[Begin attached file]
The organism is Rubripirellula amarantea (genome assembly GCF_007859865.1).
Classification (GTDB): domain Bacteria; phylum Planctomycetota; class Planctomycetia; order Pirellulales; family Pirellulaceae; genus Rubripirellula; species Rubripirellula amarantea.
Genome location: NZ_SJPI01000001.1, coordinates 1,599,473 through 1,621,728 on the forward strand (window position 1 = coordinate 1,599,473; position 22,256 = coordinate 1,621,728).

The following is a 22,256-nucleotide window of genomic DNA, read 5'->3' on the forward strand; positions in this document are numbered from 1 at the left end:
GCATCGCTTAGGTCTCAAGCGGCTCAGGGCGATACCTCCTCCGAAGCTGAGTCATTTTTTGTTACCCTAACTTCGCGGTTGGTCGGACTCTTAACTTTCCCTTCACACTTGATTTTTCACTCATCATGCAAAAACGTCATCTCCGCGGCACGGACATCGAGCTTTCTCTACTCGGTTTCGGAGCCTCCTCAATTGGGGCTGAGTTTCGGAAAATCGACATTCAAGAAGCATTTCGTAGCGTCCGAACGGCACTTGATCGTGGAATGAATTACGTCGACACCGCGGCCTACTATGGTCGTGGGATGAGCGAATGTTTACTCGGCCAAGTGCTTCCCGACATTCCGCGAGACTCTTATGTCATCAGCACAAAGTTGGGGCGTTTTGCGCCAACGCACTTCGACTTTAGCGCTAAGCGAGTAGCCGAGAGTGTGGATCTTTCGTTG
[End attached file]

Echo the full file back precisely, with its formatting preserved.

The organism is Rubripirellula amarantea (genome assembly GCF_007859865.1).
Classification (GTDB): domain Bacteria; phylum Planctomycetota; class Planctomycetia; order Pirellulales; family Pirellulaceae; genus Rubripirellula; species Rubripirellula amarantea.
Genome location: NZ_SJPI01000001.1, coordinates 1,599,473 through 1,621,728 on the forward strand (window position 1 = coordinate 1,599,473; position 22,256 = coordinate 1,621,728).

The following is a 22,256-nucleotide window of genomic DNA, read 5'->3' on the forward strand; positions in this document are numbered from 1 at the left end:
GCATCGCTTAGGTCTCAAGCGGCTCAGGGCGATACCTCCTCCGAAGCTGAGTCATTTTTTGTTACCCTAACTTCGCGGTTGGTCGGACTCTTAACTTTCCCTTCACACTTGATTTTTCACTCATCATGCAAAAACGTCATCTCCGCGGCACGGACATCGAGCTTTCTCTACTCGGTTTCGGAGCCTCCTCAATTGGGGCTGAGTTTCGGAAAATCGACATTCAAGAAGCATTTCGTAGCGTCCGAACGGCACTTGATCGTGGAATGAATTACGTCGACACCGCGGCCTACTATGGTCGTGGGATGAGCGAATGTTTACTCGGCCAAGTGCTTCCCGACATTCCGCGAGACTCTTATGTCATCAGCACAAAGTTGGGGCGTTTTGCGCCAACGCACTTCGACTTTAGCGCTAAGCGAGTAGCCGAGAGTGTGGATCTTTCGTTG